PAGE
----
Video: January Wrap-Up
Watch this January wrap-up and other booky videos on my Read Remark booktube channel.
Hooray for books!
January brought me some real goodies to kick off the year.
Here’s a January wrap- up of books I read. Click the titles to read my full reviews of each.
Short fiction from The New Yorker
The New Yorker delivers superior fiction to its readers, all available to read on their website for free. In this article, I put the spotlight on Cat Person, The Semplica Girl Diaries, The Lottery, The Bear Came Over the Mountain, and The Christmas Miracle.
The Immortalists by Chloe Benjamin
What a beautiful book. Four young siblings visit a woman who can predict the exact day they’ll die. When they find out the news, the rest of their lives are lived under the shadow of that prediction. Sometimes liberating, sometimes wistful, always fascinating.
Bonfire by Krysten Ritter
Abby, an attorney, return home to investigate a local corporation. When she’s forced to confront her past, she realizes that the crappy people she was so happy to leave behind are still pretty crappy.
Fire and Fury by Michael Wolff
Lots of fire and fury would be an apt description of Trump’s first 100 days in the White House. With accounts from Washington DC insiders including Steve Bannon, Wolff’s book was met with threats of lawsuits to shut it down. Count me in!
Delicious Foods by James Hannaham
What do we need to nourish us? For Darlene, it’s a decades-long addiction to cocaine. We hear from three narrator in this book: Darlene, her son, Eddie, who loses his hands, and the cocaine itself. Not for the faint of heart.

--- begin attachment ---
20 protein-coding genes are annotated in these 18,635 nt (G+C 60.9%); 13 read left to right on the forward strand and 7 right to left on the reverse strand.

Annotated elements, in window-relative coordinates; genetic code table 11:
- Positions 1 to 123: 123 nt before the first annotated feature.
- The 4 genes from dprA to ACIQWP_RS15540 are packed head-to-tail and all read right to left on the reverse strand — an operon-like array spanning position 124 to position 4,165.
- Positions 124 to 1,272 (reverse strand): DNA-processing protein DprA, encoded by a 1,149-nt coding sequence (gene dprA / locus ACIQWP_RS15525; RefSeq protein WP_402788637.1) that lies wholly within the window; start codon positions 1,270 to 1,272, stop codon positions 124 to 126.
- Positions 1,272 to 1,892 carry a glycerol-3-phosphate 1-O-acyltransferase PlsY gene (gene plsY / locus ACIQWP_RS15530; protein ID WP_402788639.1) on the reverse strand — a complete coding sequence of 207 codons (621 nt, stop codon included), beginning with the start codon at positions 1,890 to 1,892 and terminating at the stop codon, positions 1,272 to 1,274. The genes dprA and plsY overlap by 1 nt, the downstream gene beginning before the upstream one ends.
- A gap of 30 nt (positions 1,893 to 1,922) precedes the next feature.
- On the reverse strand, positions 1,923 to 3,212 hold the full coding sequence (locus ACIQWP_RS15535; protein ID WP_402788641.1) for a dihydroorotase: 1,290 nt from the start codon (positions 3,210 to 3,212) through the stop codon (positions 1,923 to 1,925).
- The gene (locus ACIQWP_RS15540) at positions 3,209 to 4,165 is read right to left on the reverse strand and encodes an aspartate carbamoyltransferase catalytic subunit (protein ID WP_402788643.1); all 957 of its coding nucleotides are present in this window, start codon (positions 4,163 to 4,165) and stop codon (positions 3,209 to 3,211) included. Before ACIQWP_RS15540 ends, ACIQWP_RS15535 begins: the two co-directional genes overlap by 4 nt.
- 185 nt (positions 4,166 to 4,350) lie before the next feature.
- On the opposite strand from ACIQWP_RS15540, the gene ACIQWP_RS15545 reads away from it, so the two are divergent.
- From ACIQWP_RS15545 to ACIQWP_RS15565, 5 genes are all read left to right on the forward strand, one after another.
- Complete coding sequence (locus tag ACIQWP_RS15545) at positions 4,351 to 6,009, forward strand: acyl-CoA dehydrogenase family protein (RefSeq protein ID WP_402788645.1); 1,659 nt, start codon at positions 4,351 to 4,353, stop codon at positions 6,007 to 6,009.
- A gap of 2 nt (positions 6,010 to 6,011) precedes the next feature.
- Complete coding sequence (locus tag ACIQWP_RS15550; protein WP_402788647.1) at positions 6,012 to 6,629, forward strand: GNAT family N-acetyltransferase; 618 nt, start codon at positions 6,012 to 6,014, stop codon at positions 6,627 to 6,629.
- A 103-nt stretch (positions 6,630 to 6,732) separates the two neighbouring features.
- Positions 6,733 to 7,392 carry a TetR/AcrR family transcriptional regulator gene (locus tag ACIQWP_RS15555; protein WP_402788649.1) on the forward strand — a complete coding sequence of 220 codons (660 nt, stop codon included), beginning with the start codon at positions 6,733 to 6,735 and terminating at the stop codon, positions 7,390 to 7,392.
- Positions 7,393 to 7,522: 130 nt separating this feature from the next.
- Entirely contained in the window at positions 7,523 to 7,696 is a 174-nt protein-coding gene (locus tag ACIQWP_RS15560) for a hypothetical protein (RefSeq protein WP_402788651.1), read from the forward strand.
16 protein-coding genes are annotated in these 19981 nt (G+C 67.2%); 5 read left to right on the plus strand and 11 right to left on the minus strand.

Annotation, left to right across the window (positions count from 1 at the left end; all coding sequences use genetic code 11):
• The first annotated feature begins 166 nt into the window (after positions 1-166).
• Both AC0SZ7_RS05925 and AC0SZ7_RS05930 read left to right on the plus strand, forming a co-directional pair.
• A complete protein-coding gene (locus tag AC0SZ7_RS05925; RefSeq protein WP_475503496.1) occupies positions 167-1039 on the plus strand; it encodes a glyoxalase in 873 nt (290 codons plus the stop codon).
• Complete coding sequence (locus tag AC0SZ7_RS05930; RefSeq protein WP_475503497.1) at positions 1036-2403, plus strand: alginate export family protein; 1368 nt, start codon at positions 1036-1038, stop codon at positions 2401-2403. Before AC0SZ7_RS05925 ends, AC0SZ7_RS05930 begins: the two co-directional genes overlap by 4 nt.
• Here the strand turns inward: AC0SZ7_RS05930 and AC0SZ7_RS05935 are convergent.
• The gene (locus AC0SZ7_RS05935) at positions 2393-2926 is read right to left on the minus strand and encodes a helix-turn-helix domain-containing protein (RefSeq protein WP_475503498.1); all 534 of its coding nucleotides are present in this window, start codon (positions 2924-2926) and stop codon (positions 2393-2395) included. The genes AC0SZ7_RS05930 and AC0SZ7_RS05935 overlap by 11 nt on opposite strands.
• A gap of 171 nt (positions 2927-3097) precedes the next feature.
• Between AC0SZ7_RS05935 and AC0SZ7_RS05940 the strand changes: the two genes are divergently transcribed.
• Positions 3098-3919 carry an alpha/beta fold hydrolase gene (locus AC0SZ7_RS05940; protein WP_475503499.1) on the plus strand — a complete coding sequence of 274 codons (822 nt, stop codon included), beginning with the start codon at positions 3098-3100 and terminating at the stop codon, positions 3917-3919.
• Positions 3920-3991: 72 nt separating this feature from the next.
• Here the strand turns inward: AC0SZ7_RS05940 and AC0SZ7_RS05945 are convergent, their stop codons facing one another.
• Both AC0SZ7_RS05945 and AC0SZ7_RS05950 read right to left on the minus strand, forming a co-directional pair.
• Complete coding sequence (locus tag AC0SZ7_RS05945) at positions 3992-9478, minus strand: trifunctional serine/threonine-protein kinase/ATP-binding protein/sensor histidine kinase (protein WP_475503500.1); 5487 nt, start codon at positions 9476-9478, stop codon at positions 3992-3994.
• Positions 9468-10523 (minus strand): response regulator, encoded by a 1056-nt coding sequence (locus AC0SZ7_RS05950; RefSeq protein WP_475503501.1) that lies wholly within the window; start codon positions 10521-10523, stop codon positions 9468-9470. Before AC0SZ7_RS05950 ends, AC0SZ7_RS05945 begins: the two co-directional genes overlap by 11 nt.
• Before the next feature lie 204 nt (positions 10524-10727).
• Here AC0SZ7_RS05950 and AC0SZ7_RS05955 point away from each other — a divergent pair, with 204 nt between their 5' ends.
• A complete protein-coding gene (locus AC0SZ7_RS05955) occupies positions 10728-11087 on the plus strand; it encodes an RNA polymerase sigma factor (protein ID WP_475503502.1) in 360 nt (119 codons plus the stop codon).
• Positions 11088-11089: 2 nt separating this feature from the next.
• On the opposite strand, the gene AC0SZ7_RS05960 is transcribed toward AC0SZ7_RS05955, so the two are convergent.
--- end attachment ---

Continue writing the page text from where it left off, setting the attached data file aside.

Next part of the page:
Artemis by Andy Weir
Jazz Bashara, a smuggler living in the moon-based community Artemis, has a chance to pull off the heist of a lifetime for a pile of (virtual) money. Can she do it? It’s a whimsical and tech-laden look at what it takes to live in space.
The Power by Naomi Alderman
Teen girls develop the ability to shock assailants with their hands. As the power spreads among females, we see society shift worldwide to matriarchy. Discard your preconceived notions of a female-led society being kinder and gentler.
Surprise Me by Sophie Kinsella
Sylvie and Dan are a disgustingly happy, in-sync couple. When they discover how many more years they have together thanks to technology and modern medicine, they freak out and enter a game of one-upmanship in surprising one another.
Music credit: https://bensound.com